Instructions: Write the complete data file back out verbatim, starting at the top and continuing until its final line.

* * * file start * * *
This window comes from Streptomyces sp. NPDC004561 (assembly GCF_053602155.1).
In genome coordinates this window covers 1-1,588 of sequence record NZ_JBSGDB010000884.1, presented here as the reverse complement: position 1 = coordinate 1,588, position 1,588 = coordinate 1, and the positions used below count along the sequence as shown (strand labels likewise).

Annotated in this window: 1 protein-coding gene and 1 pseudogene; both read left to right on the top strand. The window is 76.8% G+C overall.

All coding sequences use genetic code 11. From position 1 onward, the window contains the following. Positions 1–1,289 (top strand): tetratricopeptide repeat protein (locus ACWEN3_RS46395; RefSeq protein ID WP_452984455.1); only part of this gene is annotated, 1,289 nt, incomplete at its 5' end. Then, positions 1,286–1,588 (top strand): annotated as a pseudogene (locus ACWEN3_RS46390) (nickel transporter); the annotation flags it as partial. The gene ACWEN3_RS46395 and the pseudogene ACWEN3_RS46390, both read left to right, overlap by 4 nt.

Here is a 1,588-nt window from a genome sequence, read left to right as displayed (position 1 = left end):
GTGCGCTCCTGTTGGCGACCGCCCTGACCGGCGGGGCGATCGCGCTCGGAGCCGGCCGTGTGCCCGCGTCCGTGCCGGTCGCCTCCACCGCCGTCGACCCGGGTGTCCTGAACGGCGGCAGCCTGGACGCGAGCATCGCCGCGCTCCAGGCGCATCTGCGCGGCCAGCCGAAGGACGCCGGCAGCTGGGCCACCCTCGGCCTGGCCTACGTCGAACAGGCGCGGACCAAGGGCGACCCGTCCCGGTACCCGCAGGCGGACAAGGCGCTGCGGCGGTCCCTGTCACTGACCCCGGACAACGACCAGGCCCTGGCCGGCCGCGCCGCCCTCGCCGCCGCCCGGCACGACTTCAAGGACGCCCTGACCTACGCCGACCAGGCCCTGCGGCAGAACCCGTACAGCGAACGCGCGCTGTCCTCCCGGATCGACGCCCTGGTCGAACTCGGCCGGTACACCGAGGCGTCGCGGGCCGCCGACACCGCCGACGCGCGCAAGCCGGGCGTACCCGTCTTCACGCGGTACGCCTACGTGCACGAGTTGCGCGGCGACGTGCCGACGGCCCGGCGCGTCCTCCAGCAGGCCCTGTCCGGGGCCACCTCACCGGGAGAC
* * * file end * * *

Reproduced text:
This window comes from Streptomyces sp. NPDC004561 (assembly GCF_053602155.1).
In genome coordinates this window covers 1-1,588 of sequence record NZ_JBSGDB010000884.1, presented here as the reverse complement: position 1 = coordinate 1,588, position 1,588 = coordinate 1, and the positions used below count along the sequence as shown (strand labels likewise).

Annotated in this window: 1 protein-coding gene and 1 pseudogene; both read left to right on the top strand. The window is 76.8% G+C overall.

All coding sequences use genetic code 11. From position 1 onward, the window contains the following. Positions 1–1,289 (top strand): tetratricopeptide repeat protein (locus ACWEN3_RS46395; RefSeq protein ID WP_452984455.1); only part of this gene is annotated, 1,289 nt, incomplete at its 5' end. Then, positions 1,286–1,588 (top strand): annotated as a pseudogene (locus ACWEN3_RS46390) (nickel transporter); the annotation flags it as partial. The gene ACWEN3_RS46395 and the pseudogene ACWEN3_RS46390, both read left to right, overlap by 4 nt.

Here is a 1,588-nt window from a genome sequence, read left to right as displayed (position 1 = left end):
GTGCGCTCCTGTTGGCGACCGCCCTGACCGGCGGGGCGATCGCGCTCGGAGCCGGCCGTGTGCCCGCGTCCGTGCCGGTCGCCTCCACCGCCGTCGACCCGGGTGTCCTGAACGGCGGCAGCCTGGACGCGAGCATCGCCGCGCTCCAGGCGCATCTGCGCGGCCAGCCGAAGGACGCCGGCAGCTGGGCCACCCTCGGCCTGGCCTACGTCGAACAGGCGCGGACCAAGGGCGACCCGTCCCGGTACCCGCAGGCGGACAAGGCGCTGCGGCGGTCCCTGTCACTGACCCCGGACAACGACCAGGCCCTGGCCGGCCGCGCCGCCCTCGCCGCCGCCCGGCACGACTTCAAGGACGCCCTGACCTACGCCGACCAGGCCCTGCGGCAGAACCCGTACAGCGAACGCGCGCTGTCCTCCCGGATCGACGCCCTGGTCGAACTCGGCCGGTACACCGAGGCGTCGCGGGCCGCCGACACCGCCGACGCGCGCAAGCCGGGCGTACCCGTCTTCACGCGGTACGCCTACGTGCACGAGTTGCGCGGCGACGTGCCGACGGCCCGGCGCGTCCTCCAGCAGGCCCTGTCCGGGGCCACCTCACCGGGAGAC